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Re: redisplay system of emacs

From: David Kastrup
Subject: Re: redisplay system of emacs
Date: Tue, 02 Feb 2010 22:42:10 +0100
User-agent: Gnus/5.13 (Gnus v5.13) Emacs/23.1.90 (gnu/linux)

Richard Stallman <address@hidden> writes:

>      > Exactly.  This aspect of things is what the term "ecosystem" does not
>      > recognize, and that's why it is better not to use that term here.
>     I really am amused by this turn of discussion, because advocates of
>     copyleft are in precisely the same position.  Their *amoral*,
>     objective analysis of human behavior
> This is a paradox -- an appearance of contradiction that comes from
> a misunderstanding.
> The argument for copyleft comes from taking a moral stance towards the
> situation in which many people do not follow our moral ideals.  It is
> a fact that many people in our field take an amoral stance towards
> this issue, and it is important to recognize the facts, but that is
> not the same as taking an amoral stance ourselves.
> By contrast, if we call our software an "ecosystem", then we take
> an amoral stance.  That's what we shouldn't do.

The whole point is that most people can't be bothered.  You can call
that good or bad, but their use and distribution of free software is not
governed by a moral stance.  And not that of the software authors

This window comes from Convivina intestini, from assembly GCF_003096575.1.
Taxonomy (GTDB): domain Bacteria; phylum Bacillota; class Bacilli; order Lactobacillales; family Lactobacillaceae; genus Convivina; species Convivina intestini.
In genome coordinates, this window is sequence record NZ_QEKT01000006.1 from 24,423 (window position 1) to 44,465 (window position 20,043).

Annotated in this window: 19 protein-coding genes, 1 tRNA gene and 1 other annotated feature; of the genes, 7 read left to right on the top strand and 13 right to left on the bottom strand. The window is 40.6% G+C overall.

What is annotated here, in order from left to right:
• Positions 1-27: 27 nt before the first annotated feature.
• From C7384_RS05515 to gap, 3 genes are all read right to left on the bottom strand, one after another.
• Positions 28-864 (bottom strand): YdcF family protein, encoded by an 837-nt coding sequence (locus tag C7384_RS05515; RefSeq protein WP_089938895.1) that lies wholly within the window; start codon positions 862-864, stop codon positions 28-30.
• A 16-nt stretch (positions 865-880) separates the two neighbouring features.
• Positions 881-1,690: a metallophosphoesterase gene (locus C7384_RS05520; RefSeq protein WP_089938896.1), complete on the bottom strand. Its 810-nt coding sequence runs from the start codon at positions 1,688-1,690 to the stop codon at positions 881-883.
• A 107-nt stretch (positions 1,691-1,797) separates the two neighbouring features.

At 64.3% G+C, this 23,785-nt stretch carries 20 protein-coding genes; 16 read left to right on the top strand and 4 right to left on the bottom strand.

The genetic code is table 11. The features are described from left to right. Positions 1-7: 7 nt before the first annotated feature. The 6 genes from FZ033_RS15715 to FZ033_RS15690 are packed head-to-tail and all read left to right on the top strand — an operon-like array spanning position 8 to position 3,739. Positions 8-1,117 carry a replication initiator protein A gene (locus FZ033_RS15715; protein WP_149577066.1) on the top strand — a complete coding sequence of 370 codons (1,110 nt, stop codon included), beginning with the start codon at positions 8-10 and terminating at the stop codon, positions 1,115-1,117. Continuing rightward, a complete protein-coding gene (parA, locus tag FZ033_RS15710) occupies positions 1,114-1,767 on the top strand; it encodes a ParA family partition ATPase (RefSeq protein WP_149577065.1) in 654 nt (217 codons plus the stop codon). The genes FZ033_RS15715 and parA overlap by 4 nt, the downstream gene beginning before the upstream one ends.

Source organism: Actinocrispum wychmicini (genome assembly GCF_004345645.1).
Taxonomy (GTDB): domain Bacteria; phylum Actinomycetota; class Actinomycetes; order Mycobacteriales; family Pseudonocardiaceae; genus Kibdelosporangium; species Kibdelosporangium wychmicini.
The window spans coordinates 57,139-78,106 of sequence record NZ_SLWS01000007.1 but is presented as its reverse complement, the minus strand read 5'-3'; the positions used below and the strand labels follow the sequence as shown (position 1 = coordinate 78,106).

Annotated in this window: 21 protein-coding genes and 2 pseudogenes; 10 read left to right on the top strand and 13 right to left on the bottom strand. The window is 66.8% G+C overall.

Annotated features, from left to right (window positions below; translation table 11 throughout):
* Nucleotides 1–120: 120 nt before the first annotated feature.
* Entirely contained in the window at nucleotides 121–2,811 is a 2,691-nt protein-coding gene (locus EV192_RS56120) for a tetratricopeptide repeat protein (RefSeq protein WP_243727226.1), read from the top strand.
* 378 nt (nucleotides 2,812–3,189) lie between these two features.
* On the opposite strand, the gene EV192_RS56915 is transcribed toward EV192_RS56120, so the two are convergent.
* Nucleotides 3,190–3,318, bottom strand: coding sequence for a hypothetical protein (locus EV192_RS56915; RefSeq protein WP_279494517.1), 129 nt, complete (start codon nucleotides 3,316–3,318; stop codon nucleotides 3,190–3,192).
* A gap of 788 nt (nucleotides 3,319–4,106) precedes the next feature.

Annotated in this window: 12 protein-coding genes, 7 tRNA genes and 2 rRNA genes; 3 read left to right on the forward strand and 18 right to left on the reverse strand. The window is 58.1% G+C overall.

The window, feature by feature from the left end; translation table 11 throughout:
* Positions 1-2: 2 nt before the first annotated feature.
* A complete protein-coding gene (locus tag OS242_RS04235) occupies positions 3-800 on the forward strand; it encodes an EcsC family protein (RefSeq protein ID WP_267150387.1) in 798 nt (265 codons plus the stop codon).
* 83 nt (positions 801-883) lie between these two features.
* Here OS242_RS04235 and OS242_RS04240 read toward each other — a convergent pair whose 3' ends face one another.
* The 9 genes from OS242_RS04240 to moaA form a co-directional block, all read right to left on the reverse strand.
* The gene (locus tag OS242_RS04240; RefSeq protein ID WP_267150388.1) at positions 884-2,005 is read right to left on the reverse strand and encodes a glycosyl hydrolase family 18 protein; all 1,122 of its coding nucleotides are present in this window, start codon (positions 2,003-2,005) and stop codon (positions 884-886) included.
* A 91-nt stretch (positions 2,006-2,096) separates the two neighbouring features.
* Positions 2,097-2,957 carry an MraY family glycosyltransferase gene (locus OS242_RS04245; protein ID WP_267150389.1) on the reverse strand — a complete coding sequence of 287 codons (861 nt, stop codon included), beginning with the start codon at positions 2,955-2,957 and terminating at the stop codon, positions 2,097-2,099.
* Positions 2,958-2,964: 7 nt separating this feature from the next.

either.  And you'll find that most contributors can't be bothered about
licensing, either.  They'll sign papers and are glad that's it.

Whether or not you take a moral stance does not imply that everybody
else in the system does.  There is enough free software that nobody
bothers anymore about morals.  People contribute to free software
because it hardly makes a difference and is what others do.  There is
lots of free software by now, and little morals.

In a similar way, the stock market trades lots of money, but most money
is traded on money rather than on goods.  Lots of money, little payout.

An emergent system.  An ecosystem with rules of its own, rules that its
originators did not plan in that manner.

> Thus, the difference between _our stance_ and our recognition of
> _others' stances_ dispels the paradox.

"our stance" is lost in the noise.  But it still gets the world
somewhere, because the noise has no direction and will get things
backwards just as often as forwards.

David Kastrup

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